ARTICLE: Nanoparticle diffusion in spontaneously expectorated sputum as a biophysical tool to probedisease severity in COPD
AUTHORS: Jane F. Chisholm, Siddharth K. Shenoy, Julie K. Shade, Victor Kim, Nirupama Putcha, Kathryn A. Carson, Robert Wise, Nadia Hansel, Justin S. Hanes, Jung Soo Suk, Enid Neptune
JOURNAL: Eur Respir J. 2019 Jun 4. pii: 1900088. doi: 10.1183/13993003.00088-2019. [Epub ahead of print]
RATIONALE: Perturbations in airway mucus properties contribute to lung function decline in patients with chronic obstructive pulmonary disease (COPD). While alterations in bulk mucus rheology have been widely explored, microscopic mucus properties that directly impact on dynamics of microorganisms and immune cells in the COPD lungs are yet to be investigated.
OBJECTIVES: We hypothesised that a tightened mesh structure of spontaneously expectorated mucus (i.e. sputum) would contribute to COPD disease severity. Here, we investigated whether the mesh size of COPD sputum, quantified by muco-inert nanoparticle (MIP) diffusion, correlated with sputum composition and lung function measurements.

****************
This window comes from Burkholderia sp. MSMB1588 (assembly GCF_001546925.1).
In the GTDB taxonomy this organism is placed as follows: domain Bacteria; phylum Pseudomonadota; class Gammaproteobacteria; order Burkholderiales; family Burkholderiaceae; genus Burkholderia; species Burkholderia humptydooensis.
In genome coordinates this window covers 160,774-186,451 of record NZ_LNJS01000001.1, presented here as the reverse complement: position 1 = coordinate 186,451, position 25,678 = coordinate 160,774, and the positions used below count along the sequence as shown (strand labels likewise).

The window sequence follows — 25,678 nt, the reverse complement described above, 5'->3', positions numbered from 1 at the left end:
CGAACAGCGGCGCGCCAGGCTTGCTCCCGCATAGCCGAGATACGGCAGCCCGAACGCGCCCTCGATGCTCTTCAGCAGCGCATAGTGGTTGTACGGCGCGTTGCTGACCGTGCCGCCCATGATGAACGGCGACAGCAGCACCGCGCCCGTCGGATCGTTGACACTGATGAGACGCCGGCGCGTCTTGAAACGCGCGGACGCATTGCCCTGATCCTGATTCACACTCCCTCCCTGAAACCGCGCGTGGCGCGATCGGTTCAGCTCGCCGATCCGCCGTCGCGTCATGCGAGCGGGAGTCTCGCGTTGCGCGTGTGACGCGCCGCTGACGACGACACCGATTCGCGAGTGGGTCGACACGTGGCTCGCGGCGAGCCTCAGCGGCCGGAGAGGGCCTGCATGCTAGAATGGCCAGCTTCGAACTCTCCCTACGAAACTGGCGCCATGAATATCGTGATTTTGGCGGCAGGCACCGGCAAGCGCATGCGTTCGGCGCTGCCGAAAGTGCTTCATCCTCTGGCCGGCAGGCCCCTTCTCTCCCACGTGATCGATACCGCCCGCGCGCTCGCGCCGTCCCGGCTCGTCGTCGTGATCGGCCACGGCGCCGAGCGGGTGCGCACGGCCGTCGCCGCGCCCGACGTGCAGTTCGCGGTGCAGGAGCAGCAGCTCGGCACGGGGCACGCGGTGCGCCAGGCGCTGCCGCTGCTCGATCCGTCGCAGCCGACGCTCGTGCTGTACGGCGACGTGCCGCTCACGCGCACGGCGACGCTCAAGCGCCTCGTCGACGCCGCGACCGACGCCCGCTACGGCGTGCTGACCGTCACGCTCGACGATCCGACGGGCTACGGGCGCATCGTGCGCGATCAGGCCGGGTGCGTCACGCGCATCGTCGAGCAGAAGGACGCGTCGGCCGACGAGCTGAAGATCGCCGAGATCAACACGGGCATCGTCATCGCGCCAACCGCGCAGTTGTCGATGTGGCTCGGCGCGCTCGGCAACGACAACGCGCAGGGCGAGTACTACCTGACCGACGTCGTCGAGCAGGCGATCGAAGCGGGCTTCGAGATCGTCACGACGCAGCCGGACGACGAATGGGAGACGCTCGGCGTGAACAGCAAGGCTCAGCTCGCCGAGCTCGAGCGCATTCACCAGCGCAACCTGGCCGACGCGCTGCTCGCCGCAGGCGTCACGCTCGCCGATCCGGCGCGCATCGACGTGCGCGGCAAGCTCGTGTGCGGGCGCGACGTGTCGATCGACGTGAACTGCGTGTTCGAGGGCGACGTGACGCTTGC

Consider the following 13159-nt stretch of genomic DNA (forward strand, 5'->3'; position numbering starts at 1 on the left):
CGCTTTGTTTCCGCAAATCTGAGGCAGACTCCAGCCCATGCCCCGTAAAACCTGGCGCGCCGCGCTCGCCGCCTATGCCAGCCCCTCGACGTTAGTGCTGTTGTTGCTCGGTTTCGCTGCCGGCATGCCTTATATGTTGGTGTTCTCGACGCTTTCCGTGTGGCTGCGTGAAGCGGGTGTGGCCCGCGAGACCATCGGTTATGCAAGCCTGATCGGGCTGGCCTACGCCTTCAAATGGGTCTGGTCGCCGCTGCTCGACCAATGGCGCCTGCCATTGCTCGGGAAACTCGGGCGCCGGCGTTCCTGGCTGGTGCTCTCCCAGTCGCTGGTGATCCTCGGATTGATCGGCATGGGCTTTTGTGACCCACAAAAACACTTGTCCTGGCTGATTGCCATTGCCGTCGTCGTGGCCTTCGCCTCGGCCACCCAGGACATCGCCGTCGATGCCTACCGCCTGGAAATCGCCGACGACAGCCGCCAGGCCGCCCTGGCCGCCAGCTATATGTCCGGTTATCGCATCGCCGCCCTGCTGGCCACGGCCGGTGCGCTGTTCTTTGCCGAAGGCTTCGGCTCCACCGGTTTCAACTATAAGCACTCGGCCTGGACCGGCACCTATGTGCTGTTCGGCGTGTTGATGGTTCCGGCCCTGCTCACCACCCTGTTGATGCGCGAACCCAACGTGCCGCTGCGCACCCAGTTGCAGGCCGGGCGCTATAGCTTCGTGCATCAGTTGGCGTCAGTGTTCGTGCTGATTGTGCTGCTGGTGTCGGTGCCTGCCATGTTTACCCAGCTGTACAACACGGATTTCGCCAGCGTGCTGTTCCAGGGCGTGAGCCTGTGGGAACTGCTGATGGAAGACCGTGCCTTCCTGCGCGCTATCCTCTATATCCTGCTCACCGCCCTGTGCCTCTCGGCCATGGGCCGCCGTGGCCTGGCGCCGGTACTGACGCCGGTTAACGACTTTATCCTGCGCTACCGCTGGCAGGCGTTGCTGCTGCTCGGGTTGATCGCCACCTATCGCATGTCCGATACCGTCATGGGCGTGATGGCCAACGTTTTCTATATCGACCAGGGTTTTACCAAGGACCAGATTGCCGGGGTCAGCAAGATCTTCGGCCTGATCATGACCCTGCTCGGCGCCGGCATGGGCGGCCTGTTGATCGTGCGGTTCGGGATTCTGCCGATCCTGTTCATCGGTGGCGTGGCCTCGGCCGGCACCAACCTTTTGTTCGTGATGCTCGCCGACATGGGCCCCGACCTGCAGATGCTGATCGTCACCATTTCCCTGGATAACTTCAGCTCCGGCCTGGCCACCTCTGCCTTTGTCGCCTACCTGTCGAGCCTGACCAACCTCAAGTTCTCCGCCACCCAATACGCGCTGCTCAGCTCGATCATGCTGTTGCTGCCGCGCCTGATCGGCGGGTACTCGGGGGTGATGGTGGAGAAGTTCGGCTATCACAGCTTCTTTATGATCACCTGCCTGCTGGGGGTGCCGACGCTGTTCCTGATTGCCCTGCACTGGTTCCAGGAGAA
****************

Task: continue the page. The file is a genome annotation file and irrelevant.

METHODS: The microstructure of COPD sputum was assessed based on the mean-squared displacement (MSD) of variously sized MIP measured by multiple particle tracking. MSD values were correlated with sputum composition and spirometry. Thirty-three samples collected from COPD or non-COPD individuals were analysed.
RESULTS: We found that 100 nm MIP differentiated microstructural features of COPD sputum. The mobility of MIP was more hindered in sputum samples from severe COPD patients, suggesting tighter mucus mesh size. Specifically, MSD values inversely correlated with lung function.
CONCLUSIONS: These findings suggest that sputum microstructure may serve as a novel risk factor for COPD progression and severity.
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